Three books that inspired me…you?

As an author, I get asked this question often. Which books shaped you as a writer?
Three fiction books that I will never forget:
#1) The Wizard of Oz. The charming imaginary world created by Baum in his books completely captivated me as a youngster. Baum cherished what was good and gently exposed frailties via his incredible creatures. At the heart of it all was a spunky little girl with a good dose of common sense.
#2) Rebecca. To think that a master writer like duMaurier could create a book ripe with tension, rich with atmosphere and suspense while never even mentioning the protagonists first name! I admire that. In this modern day and age we rely so much on violence and gore to create tension when duMaurier could achieve it with pure skill.
#3) Fahrenheit 451. In Bradbury’s classic, Guy Montag is a firefighter who starts fires rather than putting them out in a world where people don’t read books, enjoy nature, spend time by themselves, think independently, or have meaningful conversations. So what do they do instead? Drive very fast, watch television on wall-size sets, and listen to programming via sets attached to their ears. Sounds like a vision of today? It mesmerized me that an astute writer could tap into the psyche so clearly that his fictional themes would become fact.

Those are three of my favorites. Do you have any books that changed the way you see the world? Do share. 8323264_s

7 responses to this post.

  1. 1. The Screwtape Letters by C.S. Lewis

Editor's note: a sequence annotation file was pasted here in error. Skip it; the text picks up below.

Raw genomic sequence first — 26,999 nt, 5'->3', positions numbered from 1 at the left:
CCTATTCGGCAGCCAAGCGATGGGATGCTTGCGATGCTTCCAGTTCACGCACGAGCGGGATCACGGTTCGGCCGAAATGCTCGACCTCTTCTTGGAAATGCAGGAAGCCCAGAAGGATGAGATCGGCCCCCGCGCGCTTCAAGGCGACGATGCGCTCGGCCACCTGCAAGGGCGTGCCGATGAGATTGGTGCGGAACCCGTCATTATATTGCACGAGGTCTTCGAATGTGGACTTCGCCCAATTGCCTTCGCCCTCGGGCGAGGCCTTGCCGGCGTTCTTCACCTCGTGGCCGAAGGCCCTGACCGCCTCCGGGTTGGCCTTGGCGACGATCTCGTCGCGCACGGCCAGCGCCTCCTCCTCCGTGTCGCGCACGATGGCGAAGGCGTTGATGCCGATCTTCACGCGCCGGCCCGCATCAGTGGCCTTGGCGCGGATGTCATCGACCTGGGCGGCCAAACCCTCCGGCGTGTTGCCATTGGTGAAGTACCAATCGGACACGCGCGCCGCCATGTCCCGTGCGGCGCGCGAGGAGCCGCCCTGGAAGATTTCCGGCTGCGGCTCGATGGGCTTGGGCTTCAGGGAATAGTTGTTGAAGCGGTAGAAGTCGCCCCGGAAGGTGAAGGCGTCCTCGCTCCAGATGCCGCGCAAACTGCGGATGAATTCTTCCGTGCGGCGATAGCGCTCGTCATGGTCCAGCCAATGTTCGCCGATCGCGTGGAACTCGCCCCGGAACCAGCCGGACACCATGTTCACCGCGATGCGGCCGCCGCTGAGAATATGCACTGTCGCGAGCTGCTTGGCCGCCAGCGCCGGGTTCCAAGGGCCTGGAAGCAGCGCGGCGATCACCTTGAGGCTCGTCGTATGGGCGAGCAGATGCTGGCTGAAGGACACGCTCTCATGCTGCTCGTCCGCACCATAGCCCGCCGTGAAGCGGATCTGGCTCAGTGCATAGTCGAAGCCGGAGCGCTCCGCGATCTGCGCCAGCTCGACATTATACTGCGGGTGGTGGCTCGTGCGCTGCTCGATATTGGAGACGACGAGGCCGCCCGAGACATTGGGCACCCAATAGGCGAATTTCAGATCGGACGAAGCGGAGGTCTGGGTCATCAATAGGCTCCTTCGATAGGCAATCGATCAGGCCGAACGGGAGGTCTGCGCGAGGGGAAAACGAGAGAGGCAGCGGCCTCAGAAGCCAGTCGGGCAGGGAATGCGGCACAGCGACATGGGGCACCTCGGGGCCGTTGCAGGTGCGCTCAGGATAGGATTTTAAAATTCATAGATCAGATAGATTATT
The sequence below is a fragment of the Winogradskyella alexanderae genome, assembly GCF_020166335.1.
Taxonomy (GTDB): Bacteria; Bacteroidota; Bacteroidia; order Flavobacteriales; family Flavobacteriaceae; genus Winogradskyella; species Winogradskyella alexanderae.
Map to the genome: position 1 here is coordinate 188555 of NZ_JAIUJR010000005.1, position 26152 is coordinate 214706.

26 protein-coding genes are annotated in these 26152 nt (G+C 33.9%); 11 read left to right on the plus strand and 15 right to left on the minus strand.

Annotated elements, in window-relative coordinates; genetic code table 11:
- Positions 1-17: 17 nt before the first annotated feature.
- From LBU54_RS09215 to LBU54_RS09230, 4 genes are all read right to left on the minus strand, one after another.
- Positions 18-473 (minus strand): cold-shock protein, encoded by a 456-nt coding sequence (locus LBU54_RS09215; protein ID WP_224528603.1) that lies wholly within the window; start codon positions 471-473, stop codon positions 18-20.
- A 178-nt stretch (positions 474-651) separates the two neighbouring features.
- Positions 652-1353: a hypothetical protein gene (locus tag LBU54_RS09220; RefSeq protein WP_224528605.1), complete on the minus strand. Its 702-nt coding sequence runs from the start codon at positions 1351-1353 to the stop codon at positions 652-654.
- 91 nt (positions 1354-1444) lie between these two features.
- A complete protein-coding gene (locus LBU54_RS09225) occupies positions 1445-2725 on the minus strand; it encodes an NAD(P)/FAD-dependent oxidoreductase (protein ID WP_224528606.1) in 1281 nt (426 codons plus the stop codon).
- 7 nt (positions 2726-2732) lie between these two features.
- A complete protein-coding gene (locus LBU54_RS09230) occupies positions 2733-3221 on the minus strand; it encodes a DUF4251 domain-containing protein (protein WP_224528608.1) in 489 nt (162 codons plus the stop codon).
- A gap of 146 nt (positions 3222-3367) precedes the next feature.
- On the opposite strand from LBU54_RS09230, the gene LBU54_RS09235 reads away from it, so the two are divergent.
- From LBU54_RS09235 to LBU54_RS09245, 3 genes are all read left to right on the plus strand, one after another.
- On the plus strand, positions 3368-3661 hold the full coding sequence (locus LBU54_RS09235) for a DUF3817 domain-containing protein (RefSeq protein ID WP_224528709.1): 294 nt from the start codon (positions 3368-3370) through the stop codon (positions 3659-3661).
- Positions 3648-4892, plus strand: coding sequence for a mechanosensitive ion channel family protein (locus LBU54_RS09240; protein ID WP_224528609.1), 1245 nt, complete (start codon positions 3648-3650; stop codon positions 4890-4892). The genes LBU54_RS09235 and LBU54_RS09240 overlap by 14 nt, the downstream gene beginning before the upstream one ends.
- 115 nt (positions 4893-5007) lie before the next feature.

The first time I read it in my early 20s put me on my face before God.

    2. The Lord of the Rings by J.R.R. Tolkien
    After reading the trilogy on and off for over four years at the request of my older brother, I finished when I was 16. I bawled. My dad asked me what was wrong, if the story ended badly. I sobbed, “No, there just isn’t any more.”

    3. Ruby Among Us by Tina Ann Forkner
    The entire way through the novel I didn’t get the heroine, I didn’t think there could be any way that the author could redeem the ending. And then, wham. I got a whole new view of deception.

    I too liked Redeeming Love and Flowers from the Storm. The latter was the closest I ever came in being so emotionally attached that I had to stop reading for just a few moments because I hurt for him so much.

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  2. I’ll play. And I loved Rebecca too.

    1) The Hound of the Baskervilles by Arthur Conan Doyle.
    2) Flowers from the Storm by Laura Kinsale.
    3) Outlander by Diana Gabaldon.

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  3. Wow, three great choices. Here are mine although it was hard to choose just three.
    1. A Christmas Carol by Charles Dickens. I absolutely love this story of redemption and read it every year. I think the first time I read it, I was about 12. It stuck with me that writing can be about redemption.
    2. Redeeming Love by Francine Rivers. Another novel about redemption and how the power of faith and love in someone’s life can change things for the better.
    3. The Husband by Dean Koontz. This novel shows what an ordinary man can do in the face of evil if he determines to never give up. Something we all need to hear.
    There are many others, but alas, you only let me choose three.

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